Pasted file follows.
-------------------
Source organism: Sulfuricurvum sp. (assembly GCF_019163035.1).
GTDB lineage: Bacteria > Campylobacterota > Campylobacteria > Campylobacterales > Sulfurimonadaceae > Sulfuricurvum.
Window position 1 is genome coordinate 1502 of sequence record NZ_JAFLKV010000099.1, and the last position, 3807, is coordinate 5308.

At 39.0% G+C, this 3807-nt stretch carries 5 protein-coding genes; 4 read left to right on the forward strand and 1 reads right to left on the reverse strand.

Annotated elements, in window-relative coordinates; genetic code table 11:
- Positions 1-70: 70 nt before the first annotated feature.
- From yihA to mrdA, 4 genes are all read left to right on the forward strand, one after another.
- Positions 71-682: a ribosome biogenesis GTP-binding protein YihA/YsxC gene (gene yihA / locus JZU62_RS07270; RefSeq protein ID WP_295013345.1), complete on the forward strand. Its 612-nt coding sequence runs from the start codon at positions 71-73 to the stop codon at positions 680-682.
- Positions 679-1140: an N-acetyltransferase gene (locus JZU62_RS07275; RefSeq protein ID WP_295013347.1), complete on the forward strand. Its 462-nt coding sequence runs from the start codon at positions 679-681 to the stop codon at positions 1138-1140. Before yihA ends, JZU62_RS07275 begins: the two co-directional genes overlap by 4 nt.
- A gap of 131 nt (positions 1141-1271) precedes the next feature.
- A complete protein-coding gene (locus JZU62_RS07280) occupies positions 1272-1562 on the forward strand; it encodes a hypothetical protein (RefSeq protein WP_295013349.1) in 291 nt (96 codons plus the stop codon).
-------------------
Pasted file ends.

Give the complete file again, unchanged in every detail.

Source organism: Sulfuricurvum sp. (assembly GCF_019163035.1).
GTDB lineage: Bacteria > Campylobacterota > Campylobacteria > Campylobacterales > Sulfurimonadaceae > Sulfuricurvum.
Window position 1 is genome coordinate 1502 of sequence record NZ_JAFLKV010000099.1, and the last position, 3807, is coordinate 5308.

At 39.0% G+C, this 3807-nt stretch carries 5 protein-coding genes; 4 read left to right on the forward strand and 1 reads right to left on the reverse strand.

Annotated elements, in window-relative coordinates; genetic code table 11:
- Positions 1-70: 70 nt before the first annotated feature.
- From yihA to mrdA, 4 genes are all read left to right on the forward strand, one after another.
- Positions 71-682: a ribosome biogenesis GTP-binding protein YihA/YsxC gene (gene yihA / locus JZU62_RS07270; RefSeq protein ID WP_295013345.1), complete on the forward strand. Its 612-nt coding sequence runs from the start codon at positions 71-73 to the stop codon at positions 680-682.
- Positions 679-1140: an N-acetyltransferase gene (locus JZU62_RS07275; RefSeq protein ID WP_295013347.1), complete on the forward strand. Its 462-nt coding sequence runs from the start codon at positions 679-681 to the stop codon at positions 1138-1140. Before yihA ends, JZU62_RS07275 begins: the two co-directional genes overlap by 4 nt.
- A gap of 131 nt (positions 1141-1271) precedes the next feature.
- A complete protein-coding gene (locus JZU62_RS07280) occupies positions 1272-1562 on the forward strand; it encodes a hypothetical protein (RefSeq protein WP_295013349.1) in 291 nt (96 codons plus the stop codon).